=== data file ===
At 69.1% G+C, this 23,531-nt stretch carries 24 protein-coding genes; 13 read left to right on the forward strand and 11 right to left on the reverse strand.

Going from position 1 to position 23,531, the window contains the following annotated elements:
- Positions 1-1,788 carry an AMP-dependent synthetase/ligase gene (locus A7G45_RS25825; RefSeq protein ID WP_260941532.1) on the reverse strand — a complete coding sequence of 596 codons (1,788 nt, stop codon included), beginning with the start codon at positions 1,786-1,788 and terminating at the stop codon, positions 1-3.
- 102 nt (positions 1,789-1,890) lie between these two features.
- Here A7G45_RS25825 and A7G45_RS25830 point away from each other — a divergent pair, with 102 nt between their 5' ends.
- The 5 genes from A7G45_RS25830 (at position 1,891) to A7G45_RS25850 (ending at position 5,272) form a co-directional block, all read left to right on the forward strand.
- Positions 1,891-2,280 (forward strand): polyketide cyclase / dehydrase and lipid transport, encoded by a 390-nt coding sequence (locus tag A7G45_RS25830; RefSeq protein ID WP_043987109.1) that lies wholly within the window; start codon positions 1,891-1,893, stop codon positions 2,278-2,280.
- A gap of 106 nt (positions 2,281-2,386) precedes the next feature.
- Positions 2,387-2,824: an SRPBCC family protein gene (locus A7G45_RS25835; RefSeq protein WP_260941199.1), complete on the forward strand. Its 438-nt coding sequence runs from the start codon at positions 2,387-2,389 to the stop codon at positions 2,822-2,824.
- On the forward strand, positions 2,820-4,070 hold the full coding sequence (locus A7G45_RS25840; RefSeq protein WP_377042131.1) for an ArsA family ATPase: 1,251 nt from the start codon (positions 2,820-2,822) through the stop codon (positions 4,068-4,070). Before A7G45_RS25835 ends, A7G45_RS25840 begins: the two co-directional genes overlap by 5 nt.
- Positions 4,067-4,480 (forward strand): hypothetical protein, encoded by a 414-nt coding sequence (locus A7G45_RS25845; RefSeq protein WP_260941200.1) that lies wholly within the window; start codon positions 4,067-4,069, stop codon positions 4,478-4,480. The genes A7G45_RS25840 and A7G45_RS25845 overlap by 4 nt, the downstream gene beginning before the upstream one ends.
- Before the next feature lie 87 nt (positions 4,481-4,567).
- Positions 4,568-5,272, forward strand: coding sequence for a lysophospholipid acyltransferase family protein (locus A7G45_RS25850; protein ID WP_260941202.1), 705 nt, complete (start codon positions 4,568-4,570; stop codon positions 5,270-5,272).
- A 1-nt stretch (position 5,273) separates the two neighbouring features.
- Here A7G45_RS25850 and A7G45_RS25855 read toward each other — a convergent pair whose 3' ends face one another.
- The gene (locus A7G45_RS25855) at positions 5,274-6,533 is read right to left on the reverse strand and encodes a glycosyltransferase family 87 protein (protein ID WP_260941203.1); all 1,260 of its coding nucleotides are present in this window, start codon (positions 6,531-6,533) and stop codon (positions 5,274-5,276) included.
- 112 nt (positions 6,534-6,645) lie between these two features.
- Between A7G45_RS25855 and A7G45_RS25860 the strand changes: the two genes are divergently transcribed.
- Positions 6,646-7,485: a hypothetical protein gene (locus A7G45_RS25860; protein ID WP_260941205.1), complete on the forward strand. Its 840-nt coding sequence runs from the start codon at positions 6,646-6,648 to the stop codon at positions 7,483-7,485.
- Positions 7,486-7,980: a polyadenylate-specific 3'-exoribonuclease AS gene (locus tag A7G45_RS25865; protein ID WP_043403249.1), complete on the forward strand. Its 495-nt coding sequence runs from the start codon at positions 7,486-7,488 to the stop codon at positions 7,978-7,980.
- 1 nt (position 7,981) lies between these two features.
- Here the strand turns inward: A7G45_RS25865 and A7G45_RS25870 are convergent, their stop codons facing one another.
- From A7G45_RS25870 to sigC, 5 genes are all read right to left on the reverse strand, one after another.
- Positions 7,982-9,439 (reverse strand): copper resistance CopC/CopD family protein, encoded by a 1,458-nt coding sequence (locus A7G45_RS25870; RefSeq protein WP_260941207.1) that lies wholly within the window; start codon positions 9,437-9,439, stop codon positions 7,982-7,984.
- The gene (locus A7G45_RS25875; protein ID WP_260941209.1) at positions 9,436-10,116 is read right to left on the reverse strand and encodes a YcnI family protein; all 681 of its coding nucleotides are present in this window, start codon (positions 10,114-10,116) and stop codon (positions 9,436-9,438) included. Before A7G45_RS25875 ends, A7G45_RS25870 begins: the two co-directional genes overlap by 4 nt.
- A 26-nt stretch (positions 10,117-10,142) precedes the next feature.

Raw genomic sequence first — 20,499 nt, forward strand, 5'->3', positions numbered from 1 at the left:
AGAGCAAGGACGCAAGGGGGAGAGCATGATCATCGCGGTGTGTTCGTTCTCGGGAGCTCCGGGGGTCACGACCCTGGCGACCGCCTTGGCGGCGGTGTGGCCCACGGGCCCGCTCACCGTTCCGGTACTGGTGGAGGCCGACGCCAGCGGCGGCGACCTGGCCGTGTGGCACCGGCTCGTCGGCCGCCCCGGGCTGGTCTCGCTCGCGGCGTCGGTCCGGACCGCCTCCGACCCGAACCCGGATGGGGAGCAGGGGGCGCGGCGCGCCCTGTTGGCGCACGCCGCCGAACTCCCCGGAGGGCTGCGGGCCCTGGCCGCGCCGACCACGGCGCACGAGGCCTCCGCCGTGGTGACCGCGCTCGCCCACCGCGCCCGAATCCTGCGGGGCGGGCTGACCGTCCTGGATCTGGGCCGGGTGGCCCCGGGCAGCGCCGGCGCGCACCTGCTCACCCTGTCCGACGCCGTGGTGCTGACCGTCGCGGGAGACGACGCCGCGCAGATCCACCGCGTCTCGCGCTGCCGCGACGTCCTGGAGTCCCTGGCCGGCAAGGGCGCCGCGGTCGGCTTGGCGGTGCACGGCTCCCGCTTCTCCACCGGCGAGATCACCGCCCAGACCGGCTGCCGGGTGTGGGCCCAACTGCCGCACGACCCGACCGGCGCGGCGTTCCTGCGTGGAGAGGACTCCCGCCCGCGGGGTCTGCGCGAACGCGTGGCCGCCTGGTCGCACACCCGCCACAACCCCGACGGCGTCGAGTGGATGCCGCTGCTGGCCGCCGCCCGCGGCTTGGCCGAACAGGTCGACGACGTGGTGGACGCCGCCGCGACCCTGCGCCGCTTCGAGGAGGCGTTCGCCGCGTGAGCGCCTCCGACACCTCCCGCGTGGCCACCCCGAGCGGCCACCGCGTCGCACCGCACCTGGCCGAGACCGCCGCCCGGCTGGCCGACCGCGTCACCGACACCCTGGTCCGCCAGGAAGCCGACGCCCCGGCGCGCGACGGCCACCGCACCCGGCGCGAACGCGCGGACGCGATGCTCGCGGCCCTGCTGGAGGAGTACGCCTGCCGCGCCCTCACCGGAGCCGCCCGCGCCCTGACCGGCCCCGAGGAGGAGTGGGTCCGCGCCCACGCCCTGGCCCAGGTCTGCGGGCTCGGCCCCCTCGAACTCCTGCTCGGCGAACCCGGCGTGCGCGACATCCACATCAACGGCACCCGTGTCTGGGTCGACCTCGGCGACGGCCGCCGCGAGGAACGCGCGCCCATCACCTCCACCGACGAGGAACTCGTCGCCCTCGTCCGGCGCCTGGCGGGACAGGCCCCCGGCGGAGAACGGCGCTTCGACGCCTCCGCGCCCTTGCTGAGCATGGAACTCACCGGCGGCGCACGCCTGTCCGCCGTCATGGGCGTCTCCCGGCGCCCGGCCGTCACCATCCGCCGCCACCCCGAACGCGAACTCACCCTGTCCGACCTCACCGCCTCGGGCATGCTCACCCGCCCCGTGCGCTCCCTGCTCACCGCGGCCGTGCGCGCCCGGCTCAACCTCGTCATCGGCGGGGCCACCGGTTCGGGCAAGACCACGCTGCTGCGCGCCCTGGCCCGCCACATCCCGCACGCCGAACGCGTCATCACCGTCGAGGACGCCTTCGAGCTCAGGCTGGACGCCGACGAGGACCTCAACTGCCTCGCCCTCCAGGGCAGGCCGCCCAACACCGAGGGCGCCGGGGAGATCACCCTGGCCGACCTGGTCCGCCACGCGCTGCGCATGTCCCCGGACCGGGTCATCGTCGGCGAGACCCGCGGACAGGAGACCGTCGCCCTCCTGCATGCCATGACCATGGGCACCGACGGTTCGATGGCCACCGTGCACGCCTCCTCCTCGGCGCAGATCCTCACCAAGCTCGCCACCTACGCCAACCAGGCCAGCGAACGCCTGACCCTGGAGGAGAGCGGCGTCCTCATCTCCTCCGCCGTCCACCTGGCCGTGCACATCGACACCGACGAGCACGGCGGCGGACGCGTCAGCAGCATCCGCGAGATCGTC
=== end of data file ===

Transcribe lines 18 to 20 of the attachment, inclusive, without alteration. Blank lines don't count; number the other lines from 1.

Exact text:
- Between A7G45_RS25855 and A7G45_RS25860 the strand changes: the two genes are divergently transcribed.
- Positions 6,646-7,485: a hypothetical protein gene (locus A7G45_RS25860; protein ID WP_260941205.1), complete on the forward strand. Its 840-nt coding sequence runs from the start codon at positions 6,646-6,648 to the stop codon at positions 7,483-7,485.
- Positions 7,486-7,980: a polyadenylate-specific 3'-exoribonuclease AS gene (locus tag A7G45_RS25865; protein ID WP_043403249.1), complete on the forward strand. Its 495-nt coding sequence runs from the start codon at positions 7,486-7,488 to the stop codon at positions 7,978-7,980.